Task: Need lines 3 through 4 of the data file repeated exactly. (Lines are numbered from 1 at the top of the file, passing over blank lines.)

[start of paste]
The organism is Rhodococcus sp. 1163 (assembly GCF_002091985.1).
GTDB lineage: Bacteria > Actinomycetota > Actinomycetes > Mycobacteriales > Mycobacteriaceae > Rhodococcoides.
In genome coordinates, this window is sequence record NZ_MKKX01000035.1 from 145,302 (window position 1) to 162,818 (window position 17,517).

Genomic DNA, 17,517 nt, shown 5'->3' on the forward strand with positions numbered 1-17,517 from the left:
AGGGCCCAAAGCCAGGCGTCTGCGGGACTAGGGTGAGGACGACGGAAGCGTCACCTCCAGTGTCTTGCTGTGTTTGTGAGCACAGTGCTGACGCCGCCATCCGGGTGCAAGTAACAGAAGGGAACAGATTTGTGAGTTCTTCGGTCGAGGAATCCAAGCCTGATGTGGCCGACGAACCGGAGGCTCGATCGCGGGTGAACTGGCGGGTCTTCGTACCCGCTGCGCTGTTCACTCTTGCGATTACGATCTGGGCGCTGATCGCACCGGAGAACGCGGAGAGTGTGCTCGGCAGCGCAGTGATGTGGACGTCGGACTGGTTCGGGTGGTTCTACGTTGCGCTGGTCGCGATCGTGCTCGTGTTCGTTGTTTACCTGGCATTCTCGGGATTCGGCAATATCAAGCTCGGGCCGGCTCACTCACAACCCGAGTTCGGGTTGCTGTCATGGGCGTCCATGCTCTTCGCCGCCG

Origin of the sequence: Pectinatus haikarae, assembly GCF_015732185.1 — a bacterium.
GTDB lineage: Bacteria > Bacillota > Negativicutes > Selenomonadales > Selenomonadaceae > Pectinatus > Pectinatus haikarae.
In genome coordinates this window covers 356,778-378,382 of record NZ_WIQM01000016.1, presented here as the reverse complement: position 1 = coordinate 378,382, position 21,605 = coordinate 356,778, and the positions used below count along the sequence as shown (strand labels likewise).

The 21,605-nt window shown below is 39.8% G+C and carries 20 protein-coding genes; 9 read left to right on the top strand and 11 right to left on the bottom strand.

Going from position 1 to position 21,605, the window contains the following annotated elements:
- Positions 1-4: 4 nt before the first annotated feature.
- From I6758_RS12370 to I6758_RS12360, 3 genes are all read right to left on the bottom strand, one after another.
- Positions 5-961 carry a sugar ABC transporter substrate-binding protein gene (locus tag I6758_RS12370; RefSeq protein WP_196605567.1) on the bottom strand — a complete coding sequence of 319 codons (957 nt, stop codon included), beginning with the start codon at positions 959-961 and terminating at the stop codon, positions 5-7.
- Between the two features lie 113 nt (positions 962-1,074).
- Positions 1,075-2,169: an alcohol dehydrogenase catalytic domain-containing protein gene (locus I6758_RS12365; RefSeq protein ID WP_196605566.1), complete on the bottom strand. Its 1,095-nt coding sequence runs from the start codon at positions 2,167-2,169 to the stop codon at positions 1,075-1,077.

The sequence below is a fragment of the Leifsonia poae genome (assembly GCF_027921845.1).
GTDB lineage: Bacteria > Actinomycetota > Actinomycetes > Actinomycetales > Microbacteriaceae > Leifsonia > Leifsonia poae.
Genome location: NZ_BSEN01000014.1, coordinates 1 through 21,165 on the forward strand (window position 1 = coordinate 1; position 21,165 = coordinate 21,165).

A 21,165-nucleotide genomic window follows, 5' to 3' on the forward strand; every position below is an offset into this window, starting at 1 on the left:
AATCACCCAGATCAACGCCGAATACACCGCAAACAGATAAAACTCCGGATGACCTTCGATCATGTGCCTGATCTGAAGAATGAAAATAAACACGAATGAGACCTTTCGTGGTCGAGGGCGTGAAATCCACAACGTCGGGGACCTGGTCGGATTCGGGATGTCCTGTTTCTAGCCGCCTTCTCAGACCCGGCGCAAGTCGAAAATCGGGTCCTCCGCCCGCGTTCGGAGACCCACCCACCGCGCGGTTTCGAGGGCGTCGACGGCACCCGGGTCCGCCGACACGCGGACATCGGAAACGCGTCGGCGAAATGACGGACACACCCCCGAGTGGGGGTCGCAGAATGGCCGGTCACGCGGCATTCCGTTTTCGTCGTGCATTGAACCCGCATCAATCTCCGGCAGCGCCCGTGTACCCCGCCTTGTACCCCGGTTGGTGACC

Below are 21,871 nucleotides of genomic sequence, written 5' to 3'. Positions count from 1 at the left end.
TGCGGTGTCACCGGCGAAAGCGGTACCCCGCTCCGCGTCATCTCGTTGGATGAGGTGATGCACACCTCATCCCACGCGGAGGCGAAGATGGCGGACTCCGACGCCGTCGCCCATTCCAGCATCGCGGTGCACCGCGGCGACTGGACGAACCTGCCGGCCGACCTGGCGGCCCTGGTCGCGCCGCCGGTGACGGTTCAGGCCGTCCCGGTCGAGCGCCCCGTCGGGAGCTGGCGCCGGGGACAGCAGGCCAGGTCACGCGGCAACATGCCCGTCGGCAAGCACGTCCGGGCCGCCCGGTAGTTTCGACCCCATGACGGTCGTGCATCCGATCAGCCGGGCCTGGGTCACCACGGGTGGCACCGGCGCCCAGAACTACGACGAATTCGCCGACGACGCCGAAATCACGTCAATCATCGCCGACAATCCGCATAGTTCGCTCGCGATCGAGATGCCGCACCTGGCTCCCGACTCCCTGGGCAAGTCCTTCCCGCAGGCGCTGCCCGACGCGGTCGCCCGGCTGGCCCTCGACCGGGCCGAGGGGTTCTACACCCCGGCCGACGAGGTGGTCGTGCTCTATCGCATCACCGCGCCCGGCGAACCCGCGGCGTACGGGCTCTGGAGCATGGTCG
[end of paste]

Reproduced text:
In genome coordinates, this window is sequence record NZ_MKKX01000035.1 from 145,302 (window position 1) to 162,818 (window position 17,517).

Genomic DNA, 17,517 nt, shown 5'->3' on the forward strand with positions numbered 1-17,517 from the left: